3 April 2019: The squashing of RBI’s February 12 circular is likely to see fewer default cases being referred to the National Company Law Tribunal (NCLT), central bank coming out with revised prudential norms and banks getting a major relief in terms of provisioning for bad assets.
However, most experts said they would wait for the detailed judgement and response of RBI before deducing the impact of the SC’s order on the banks and borrowers.
“Automatically, the number of cases going to the NCLT under Insolvency and Bankruptcy Code (IBC) law will get reduced with this judgement. The RBI governor had said he will not dilute the circular. Now, he will have to go by the SC ruling,” said a banking analyst with a leading management consultancy, who did not want to be named as he is working with several banks.
A former banker, who spoke anonymously to DNA Money said the SC had used the word “unconstitutional” to establish the constitutional rights of the borrowers that had been breached by central bank’s directives issued last year.
“What are reasons the SC has found for treating the RBI circular as unconstitutional. Unconstitutional is a strong word. It must be saying that it is going against the established rights of the borrowers,” he said.
The ex-banker expects the “the position” before the RBI circular to be restored following the SC order. “If the SC court order is followed then till the account become out-of-order after 90 days, no action can be taken for declaring it as NPA.”
“As there will now be no automatic route to refer the case to NCLT, banks will have to follow a certain basic rule to refer a case to NCLT,” the ex-banker added.
Kalpesh Mehta, partner at Deloitte Haskins & Sells, told DNA Money with the cancelling of the earlier circular, the RBI will have quickly issue guidance for financial reporting for March. “Because March reporting is round the corner – within a week or 10 days. All banks will have to start recognising provisioning against the circular and reporting those numbers,” he said.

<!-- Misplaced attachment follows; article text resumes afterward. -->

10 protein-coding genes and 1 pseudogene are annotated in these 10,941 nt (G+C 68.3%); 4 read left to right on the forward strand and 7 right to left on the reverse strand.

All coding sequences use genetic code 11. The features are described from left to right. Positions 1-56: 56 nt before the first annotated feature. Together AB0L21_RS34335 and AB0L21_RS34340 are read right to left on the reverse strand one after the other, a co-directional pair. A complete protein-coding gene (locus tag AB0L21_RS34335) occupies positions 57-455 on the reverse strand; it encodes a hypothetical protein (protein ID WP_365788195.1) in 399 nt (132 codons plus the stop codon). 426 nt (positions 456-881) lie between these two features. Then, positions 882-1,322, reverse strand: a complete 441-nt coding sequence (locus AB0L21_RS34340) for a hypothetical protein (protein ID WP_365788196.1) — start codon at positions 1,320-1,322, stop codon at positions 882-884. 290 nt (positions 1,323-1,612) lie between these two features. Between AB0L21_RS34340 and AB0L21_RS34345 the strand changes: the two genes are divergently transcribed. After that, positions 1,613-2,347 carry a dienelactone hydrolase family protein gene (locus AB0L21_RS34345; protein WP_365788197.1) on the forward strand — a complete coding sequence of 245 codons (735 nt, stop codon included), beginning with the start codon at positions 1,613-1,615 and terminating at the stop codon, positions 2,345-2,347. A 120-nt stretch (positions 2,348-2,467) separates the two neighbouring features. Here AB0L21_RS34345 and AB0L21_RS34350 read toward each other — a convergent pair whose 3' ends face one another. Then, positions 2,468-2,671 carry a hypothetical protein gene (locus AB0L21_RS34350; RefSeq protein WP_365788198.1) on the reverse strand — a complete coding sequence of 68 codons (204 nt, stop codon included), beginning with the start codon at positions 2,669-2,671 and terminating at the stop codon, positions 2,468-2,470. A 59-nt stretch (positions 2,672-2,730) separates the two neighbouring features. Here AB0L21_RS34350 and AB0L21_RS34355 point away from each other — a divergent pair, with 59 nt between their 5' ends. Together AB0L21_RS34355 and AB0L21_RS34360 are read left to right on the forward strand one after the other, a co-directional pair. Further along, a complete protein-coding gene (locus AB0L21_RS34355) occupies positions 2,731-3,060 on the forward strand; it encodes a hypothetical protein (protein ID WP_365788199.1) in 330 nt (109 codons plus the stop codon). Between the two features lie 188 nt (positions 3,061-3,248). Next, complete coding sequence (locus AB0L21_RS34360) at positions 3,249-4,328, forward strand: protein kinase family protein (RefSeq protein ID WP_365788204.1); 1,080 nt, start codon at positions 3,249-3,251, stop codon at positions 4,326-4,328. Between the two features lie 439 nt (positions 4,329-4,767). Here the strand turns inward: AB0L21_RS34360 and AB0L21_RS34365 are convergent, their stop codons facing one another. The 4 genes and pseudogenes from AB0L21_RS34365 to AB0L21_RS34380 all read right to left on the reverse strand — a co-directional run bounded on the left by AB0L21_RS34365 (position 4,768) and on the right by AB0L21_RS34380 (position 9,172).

Mehta said while dilution of RBI’s provisioning norm may offer some respite to banks it may not necessarily be done away with as there were guidelines by other authorities like the Securities and Exchange Board of India (Sebi) that will be required to be adhered to.
“Making a provisioning is a measure of prudence for the banks. One has to see whether it was because of regulatory guidelines that they were making the provisions or whether the asset quality has actually deteriorated. Sebi guidelines also require to make provision based on doubtful, sub-standard assets and losses. That guidelines was always there,” he said.
Mehta said until the RBI came out with its decision on whether it was withdrawing the guidelines or not, SC’s ruling will remain as “a matter legal judgement” for the banks in the absence of guidance by the central bank.
He said RBI had the option to appeal for a four-judge bench against two-judge bench judgement; “This will be the banking regulators course of action if it believes it had taken the right measure at that point in time”.
Cyril Shroff, managing partner, Cyril Amarchand Mangaldas, called it a “major development” and said it showed how proactive the judiciary has been. “Whilst it’s too early to say, but if banks voluntarily still invoke IBC – the practical impact will be minimal,” said Shroff.